BYU's Mekeli Wesley and Trent Whiting entered the interview area Thursday night, dressed in warmups, their gym bags already packed and slung over their shoulders.
No need hanging around to get cleaned up. There's all summer for that.
An argument could be made that's all the Cougars did in the second half — packed their bags.
The Cougars' season ended in the first round of the NCAA Tournament with a tepid 84-59 loss to Cincinnati.
"This," said coach Steve Cleveland, "wasn't one of our better efforts."
The same could be said of the entire Mountain West Conference.
BYU's loss completed an abysmal post-season effort for the three MWC regular season champions. Utah played so dreadfully in a first-round NIT loss to Memphis that interim coach Dick Hunsaker suggested the fans get their money refunded and accused his team of looking ahead to summer vacation.
Wyoming showed little initiative in losing to Pepperdine in the NIT's first round, as well. Now this. The Cougars played poorly but trailed by only five at the end of the half against Cincinnati.
In the second half, they played worse.
Meanwhile, the Bearcats rained in seven 3-pointers in the second half to build their lead to 26.
"When they shoot the basketball like that, we don't have the depth, size or athleticism to do anything about that," said Cleveland.
Except, of course, cover their heads.
Five days ago, there was considerable grumping around the West about the lack of respect for the MWC, which amid much fanfare, split off from the Western Athletic Conference. But two seasons later, the new conference is struggling for respect. Only BYU — the conference tournament champion — got an NCAA bid this year.
As it turned out, that wasn't a bad thing.
Cleveland spent part of the interview session on Wednesday calling the teams in the MWC "great programs" and applauding the talent level in the league. He noted that there are few, if any, road trips tougher than New Mexico, Wyoming and Utah. But nobody was paying much attention. Cincinnati coach Bob Huggins inadvertently showed a lack of concern over BYU when he said during the week that he felt good about his team's chances to advance through the first two rounds. Kent State players, who were on the winning end of an earlier game with Indiana, spent some of their post-game time talking about Cincinnati in the next round, without even mentioning the possibility of playing BYU — even though the BYU-Cincinnati game was yet to tip off.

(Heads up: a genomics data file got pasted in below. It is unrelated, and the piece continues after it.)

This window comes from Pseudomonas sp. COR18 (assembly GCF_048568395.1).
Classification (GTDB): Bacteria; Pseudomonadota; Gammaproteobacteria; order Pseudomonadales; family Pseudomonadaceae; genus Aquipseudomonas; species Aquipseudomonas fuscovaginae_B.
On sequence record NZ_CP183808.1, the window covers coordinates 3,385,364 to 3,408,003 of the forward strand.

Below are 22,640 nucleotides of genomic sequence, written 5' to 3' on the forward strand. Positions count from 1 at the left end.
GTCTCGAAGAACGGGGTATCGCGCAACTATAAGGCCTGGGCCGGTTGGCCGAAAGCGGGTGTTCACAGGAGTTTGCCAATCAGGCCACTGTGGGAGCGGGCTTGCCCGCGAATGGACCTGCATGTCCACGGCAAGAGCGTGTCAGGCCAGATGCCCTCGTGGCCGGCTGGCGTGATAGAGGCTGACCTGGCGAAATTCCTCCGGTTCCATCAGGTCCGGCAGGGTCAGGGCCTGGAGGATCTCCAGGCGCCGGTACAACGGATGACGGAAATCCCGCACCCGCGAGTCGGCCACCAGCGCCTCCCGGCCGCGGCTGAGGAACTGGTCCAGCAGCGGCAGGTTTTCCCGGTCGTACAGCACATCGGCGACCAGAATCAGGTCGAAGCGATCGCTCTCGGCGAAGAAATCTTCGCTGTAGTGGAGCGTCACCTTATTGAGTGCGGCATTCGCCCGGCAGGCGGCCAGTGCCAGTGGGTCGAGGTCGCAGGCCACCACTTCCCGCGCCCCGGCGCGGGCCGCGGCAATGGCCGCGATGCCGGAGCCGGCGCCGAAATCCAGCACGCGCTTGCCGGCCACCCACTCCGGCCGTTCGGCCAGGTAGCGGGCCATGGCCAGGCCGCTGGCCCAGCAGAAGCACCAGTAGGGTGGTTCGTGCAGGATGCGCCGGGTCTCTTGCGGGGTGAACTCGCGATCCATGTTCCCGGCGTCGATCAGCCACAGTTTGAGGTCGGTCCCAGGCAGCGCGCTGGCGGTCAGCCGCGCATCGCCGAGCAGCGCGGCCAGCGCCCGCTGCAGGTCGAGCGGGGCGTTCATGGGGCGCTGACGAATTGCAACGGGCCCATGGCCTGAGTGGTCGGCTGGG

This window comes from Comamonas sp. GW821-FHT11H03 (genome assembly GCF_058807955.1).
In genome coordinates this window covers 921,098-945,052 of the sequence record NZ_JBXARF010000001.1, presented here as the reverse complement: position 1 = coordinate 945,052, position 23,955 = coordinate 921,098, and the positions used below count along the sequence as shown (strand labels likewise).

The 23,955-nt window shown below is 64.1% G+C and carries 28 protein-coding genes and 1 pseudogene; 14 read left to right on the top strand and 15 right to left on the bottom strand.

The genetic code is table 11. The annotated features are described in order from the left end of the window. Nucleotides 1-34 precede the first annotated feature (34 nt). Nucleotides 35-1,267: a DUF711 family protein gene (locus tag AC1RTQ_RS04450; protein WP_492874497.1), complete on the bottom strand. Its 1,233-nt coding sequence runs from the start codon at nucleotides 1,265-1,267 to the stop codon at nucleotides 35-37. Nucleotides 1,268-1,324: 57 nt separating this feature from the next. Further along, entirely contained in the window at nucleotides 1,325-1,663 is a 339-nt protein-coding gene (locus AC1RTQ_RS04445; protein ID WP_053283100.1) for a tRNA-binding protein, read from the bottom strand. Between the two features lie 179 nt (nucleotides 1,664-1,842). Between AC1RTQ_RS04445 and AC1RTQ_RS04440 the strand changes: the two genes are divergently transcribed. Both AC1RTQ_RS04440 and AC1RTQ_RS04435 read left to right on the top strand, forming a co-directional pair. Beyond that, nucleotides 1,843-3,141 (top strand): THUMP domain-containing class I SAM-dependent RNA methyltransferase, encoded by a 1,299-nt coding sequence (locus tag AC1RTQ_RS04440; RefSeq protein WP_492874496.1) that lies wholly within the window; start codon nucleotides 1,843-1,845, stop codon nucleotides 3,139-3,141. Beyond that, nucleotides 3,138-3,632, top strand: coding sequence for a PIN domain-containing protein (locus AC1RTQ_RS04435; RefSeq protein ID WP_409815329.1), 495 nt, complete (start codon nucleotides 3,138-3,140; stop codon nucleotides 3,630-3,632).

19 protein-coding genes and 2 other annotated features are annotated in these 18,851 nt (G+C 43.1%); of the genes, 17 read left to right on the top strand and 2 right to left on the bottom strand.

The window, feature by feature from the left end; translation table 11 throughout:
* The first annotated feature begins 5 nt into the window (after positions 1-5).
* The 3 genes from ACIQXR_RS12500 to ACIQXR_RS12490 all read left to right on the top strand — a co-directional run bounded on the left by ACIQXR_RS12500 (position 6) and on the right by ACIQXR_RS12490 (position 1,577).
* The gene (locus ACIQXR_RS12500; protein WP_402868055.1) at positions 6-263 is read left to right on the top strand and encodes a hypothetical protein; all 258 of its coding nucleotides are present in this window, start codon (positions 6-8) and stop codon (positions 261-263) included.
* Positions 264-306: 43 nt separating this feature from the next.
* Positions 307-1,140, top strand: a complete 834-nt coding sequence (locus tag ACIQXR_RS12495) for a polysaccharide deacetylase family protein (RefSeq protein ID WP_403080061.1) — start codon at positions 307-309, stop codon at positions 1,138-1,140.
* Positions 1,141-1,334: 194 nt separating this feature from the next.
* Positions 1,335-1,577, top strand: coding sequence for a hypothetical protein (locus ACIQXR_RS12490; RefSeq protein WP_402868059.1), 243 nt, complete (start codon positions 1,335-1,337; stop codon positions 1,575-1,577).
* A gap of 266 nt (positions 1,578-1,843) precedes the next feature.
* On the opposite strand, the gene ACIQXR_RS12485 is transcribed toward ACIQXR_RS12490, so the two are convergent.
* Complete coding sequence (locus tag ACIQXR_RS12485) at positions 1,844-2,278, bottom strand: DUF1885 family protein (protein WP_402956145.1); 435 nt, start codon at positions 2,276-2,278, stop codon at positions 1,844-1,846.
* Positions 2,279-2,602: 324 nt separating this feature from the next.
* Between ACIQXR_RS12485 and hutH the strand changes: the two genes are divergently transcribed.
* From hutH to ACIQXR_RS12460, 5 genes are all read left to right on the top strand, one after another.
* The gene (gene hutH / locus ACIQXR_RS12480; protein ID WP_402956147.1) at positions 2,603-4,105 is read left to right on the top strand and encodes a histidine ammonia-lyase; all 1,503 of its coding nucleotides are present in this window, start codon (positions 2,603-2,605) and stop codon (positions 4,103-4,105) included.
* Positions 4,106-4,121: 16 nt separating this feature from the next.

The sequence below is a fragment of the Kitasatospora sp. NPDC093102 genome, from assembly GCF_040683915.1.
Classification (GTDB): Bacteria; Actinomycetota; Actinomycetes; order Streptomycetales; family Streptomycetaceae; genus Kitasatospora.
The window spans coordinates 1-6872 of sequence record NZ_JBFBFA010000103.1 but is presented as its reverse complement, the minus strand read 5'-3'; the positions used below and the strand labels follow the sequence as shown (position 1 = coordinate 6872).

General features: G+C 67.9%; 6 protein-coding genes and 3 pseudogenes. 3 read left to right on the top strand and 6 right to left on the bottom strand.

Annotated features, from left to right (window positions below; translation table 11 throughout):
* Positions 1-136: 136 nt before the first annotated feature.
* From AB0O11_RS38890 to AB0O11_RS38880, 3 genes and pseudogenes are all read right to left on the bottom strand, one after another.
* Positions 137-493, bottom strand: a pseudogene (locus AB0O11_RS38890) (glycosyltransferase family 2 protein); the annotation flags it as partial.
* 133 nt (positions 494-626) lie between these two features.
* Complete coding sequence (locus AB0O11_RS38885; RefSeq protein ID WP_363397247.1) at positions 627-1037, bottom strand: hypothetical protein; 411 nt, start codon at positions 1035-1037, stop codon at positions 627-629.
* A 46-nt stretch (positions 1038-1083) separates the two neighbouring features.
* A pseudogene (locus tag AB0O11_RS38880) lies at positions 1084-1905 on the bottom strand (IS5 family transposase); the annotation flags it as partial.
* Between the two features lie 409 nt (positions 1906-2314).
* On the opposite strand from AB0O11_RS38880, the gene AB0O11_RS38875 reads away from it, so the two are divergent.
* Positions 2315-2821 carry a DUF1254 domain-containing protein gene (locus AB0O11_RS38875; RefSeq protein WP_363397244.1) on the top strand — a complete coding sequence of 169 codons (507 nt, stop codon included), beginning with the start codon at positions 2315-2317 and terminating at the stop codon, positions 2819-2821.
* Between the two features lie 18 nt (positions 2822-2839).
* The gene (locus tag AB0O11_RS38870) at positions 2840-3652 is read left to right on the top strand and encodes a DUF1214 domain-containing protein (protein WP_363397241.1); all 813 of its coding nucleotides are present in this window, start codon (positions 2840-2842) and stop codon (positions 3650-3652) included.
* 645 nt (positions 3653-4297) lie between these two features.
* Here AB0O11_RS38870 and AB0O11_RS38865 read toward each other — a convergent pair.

But early on, the Cougars showed they had left their best game in Las Vegas at the MWC Tournament. The nation's best free-throw shooting team, they missed three of eight in the first half and made only 67 percent for the game. Terrell Lyday hit just five of 11 field goals and had four turnovers, Trent Whiting four of 10, with four turnovers.
The pride of this year's Mountain Worst, er, West Conference was on its way to going down in flames. Daniel Bobik missed badly on a long shot that rattled off the glass, barely touching the rim. Wesley roared in for an open dunk but launched it off the back of the iron.
"I'm very, very proud of this team. There's no way I'm going to let one game detract from what we've accomplished this year," Cleveland insisted.
Although BYU's return to prominence was indeed impressive, that doesn't change the fact that this was a forgettable season for the league. Its three best teams all conceded meekly in the post-season. Only fourth-place New Mexico, a winner over Baylor in the NIT, is still playing.
"I think it's been a long time since a Mountain West or WAC team had only one representative (in the NCAA Tournament)," said Cleveland.
Indeed, it has been 18 years since fewer than two teams that currently make up the MWC were invited to the NCAA Tournament.
The selection committee never looked as smart as it did in 2001.
"We weren't that far away from where we needed to be," said Cleveland of the first half.
Yes, they were.
And so was everyone else in their neighborhood.